Slashdot reader sonlas writes: The government’s green energy plans faced a setback as the Norfolk Boreas offshore windfarm project by Vattenfall was halted due to soaring supply chain costs and rising interest rates. Vattenfall’s chief executive Anna Borg said: “It’s important to understand that our suppliers are being squeezed. They have problems in their supply chain so it’s not so easy to mitigate these situations.”
The 40% increase in expenses was driven by high global gas prices impacting manufacturing costs, making the project unprofitable. The decision to halt work on the Norfolk Boreas windfarm has cost Vattenfall £415 million, but Borg said the move was “prudent” given the impact of costs on the project’s future profitability.
In a related news, energy majors BP and TotalEnergies have won a 7GW offshore wind site auction in Germany worth a record $14.1 billion. However, even back in 2022 market experts were warning governments that those additional costs for energy producers have negative impacts. It is important to bear in mind that negative bidding places extra financial burdens on wind farm developers. These additional costs need to be transferred to someone else, either to consumers through increased energy bills or to suppliers, as the developers have less money to invest in the turbines.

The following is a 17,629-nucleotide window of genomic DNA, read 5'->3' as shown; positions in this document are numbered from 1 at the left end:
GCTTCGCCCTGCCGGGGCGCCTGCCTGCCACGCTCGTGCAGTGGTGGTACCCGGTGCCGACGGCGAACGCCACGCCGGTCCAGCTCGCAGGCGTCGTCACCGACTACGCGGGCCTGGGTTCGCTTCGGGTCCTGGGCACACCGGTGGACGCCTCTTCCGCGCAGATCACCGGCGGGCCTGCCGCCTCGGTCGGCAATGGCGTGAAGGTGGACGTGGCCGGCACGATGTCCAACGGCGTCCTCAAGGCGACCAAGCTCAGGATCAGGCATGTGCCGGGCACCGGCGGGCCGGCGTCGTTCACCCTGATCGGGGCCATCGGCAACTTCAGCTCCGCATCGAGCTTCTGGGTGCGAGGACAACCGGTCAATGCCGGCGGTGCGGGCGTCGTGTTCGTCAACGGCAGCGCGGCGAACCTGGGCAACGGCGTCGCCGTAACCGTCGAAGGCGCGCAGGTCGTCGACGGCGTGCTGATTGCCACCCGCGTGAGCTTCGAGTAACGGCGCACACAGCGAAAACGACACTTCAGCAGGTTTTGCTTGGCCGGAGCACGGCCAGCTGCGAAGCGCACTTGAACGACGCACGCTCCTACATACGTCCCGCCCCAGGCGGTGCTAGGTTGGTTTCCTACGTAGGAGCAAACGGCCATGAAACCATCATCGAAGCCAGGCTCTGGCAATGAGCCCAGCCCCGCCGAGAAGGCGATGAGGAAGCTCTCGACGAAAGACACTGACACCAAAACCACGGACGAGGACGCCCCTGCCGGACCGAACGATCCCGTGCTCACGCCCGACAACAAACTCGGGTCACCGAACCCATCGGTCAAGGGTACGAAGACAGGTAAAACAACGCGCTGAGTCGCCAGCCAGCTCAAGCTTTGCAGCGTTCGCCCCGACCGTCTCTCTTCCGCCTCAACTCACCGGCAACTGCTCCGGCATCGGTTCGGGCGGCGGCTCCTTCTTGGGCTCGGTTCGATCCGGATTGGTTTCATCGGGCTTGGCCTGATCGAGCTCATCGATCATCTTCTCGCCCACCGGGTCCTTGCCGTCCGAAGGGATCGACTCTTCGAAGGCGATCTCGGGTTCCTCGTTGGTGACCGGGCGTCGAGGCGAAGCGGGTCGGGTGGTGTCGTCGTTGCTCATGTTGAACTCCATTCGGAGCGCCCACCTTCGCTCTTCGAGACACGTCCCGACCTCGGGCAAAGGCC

Those two news are related in the sense that what has been shown so far is that in a world where fossil fuels are cheap and abundant, renewables, and especially offshore windfarm, are cheap and easy to deploy. However, signs are pointing toward a world where fossil fuels supply is not as cheap and abundant as expected, and that may have an impact on plans made by governments to reach Net Zero, or to even just reduce their CO2 emissions.